Cholesterol

What To Eat - Food List

Keto is all about eating clean and healthy foods. By that I mean unprocessed, natural and real.

So on top of keeping an eye on carbs, look out for hidden sugars, be suspicious of weird, long and unnecessary ingredients, say no to foods you don't know what they are made from.
The rule of thumb is, if it can be made from scratch by yourself using good sourced ingredients then it should be ok to eat.

But what exactly are you allowed?
Imagine a society before this massive reliability on grains.  Once you eliminate sugars, starches and grains you should be left with meat, fat, green vegetables, cheese, some fruits and berries, nuts and seeds.
A word of caution on fruits, berries: they are not the same. Check their nutrition value and eat them in moderation.

A quick google on Keto foods and you will get roughly the same list from different sources. From Tim Noake's Real Meal Revolution or Banting to Dietdoctor.com.
Tim Noakes actually has a color coding, Green, Orange and Red, to show what foods are best. But Dietdoctor has a nice visual chart that is worth checking out. In fact there's so many out there I don't really know why you're here.

Anyway, here's a list of foods you should basing your meals from.

Meat & Fish
Chose good quality meats if you can, raised in pastures and grass fed. And fish caught in wild.
The taste will be better and less risk of bad animal food to affect your own diet. Chose fatty meat over lean ones, although you could always compensate by adding extra fat. Also keep the bones to make bone broth.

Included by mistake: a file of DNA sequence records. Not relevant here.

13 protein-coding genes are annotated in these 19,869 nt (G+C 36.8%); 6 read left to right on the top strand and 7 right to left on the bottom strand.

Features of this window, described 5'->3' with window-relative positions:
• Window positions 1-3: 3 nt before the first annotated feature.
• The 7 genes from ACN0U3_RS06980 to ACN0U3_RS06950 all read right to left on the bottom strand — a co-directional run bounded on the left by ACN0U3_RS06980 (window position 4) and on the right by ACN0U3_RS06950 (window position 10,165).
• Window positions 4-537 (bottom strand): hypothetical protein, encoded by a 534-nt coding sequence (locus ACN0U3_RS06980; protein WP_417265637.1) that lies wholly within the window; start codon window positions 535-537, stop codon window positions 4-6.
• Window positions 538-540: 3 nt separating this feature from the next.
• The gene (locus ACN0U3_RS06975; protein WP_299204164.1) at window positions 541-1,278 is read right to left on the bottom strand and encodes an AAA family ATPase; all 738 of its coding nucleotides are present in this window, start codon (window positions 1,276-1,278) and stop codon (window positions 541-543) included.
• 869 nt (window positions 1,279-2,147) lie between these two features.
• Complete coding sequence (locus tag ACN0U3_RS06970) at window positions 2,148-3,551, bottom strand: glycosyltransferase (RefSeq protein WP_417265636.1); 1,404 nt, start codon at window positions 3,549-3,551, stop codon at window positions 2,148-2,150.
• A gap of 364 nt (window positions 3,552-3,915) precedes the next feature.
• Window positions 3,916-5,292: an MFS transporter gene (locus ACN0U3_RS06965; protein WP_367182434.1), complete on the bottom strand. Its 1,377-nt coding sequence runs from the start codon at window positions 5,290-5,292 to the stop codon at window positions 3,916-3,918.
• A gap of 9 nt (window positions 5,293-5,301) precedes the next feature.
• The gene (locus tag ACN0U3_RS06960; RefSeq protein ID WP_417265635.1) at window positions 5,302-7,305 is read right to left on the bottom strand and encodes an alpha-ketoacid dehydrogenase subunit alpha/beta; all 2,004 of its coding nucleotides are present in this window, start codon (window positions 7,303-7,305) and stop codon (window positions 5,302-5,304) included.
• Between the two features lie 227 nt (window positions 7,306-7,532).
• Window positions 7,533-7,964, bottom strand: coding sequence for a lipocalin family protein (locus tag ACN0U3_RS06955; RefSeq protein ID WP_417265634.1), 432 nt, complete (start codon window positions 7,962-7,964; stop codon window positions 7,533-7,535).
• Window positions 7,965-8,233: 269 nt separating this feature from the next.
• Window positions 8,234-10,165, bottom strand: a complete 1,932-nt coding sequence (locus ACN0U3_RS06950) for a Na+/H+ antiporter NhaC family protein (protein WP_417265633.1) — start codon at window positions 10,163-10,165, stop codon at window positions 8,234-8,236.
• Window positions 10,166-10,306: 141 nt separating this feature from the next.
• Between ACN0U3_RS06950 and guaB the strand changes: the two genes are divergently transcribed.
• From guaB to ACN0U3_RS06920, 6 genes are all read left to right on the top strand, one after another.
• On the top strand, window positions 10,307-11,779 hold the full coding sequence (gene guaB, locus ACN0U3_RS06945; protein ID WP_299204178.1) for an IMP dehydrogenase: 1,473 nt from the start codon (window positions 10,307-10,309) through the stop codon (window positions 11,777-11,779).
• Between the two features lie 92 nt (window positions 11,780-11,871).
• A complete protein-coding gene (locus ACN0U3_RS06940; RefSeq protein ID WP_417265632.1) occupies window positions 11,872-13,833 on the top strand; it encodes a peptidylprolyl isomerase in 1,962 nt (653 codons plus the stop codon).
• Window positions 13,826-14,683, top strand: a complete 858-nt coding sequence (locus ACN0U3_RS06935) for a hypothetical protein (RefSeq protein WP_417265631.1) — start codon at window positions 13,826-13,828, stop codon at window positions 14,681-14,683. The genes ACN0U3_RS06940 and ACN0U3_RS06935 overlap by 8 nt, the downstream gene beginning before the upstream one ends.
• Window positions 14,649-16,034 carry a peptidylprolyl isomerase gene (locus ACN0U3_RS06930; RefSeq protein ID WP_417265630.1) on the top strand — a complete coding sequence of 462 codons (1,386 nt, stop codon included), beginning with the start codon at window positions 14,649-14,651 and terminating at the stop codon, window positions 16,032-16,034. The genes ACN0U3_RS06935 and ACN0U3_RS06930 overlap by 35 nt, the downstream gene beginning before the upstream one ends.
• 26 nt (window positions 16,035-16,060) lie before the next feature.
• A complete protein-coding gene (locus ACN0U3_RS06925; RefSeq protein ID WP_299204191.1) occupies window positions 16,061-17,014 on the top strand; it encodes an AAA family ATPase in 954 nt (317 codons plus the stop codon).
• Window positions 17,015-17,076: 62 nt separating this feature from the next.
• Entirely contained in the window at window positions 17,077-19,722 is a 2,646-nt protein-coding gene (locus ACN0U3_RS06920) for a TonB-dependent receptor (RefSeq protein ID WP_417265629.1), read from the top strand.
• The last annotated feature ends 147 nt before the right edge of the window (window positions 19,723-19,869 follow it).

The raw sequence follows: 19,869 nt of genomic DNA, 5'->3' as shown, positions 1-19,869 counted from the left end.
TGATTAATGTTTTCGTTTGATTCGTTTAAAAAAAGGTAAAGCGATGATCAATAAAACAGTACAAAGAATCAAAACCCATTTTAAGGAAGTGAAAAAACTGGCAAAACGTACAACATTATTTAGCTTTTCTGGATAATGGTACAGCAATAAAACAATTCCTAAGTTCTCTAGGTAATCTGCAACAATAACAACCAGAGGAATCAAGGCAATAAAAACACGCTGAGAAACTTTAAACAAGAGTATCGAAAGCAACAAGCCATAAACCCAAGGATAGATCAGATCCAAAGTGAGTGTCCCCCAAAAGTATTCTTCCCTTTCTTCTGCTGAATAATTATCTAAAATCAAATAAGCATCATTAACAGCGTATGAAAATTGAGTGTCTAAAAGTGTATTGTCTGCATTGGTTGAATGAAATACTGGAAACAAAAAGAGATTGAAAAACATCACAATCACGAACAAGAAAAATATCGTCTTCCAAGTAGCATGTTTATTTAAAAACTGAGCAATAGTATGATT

• Beef
  • Pork
  • Ham (keep an eye for added sugars)
  • Lamb
  • Bacon (check label to avoid anything cured with sugar)
  • Sausage (check labels for ingredients and fillers)
  • Chicken
  • Duck
  • Turkey
  • Salmon
  • Tuna
  • Cod
  • Trout
  • Sardines
  • Mackerel
  • Halibut
  • Clams
  • Crab
  • Scallops
  • Mussels
  • Prawns
  • Squid
  • Eggs
  • Offal/Organs (heart, liver, kidney and tongue)
  • Cold meats (chorizo, salami, parma ham, just keep an eye for cheaper brands with added sugars)
  • All other meat
  • All other fish
  • All other seafood (most will have a small amount of carbs, but as they are expensive I doubt you will have loads)
Fat
There are 4 types of dietary fat:
Saturated Fats - Good for you. (butter, ghee, coconut oil, and lard).
Monounsaturated Fats - Also good (olive, avocado).
Polyunsaturated Fats - Good if unprocessed. They naturally occur in animal and fatty fish. Processed polyunsaturated fats in “healthy” margarine are a no no.
Trans Fats - Avoid completely. These are also processed fats that are chemically altered by being blasted with hydrogen to improve shelf life. Avoid all hydrogenated fats, such as margarine. Recent studies linked them to heart disease.
Fat will be your main source of energy. Eat it to satiety. Eat fat from your meat, use it to cook food with and to make it tastier.
  • Butter (see section below for all dairy)
  • Ghee
  • Coconut Oil
  • Avocado Oil
  • Olive Oil
  • Animal Fat (renderings or drips of fat from pork, duck, bacon are great to cook vegetables with)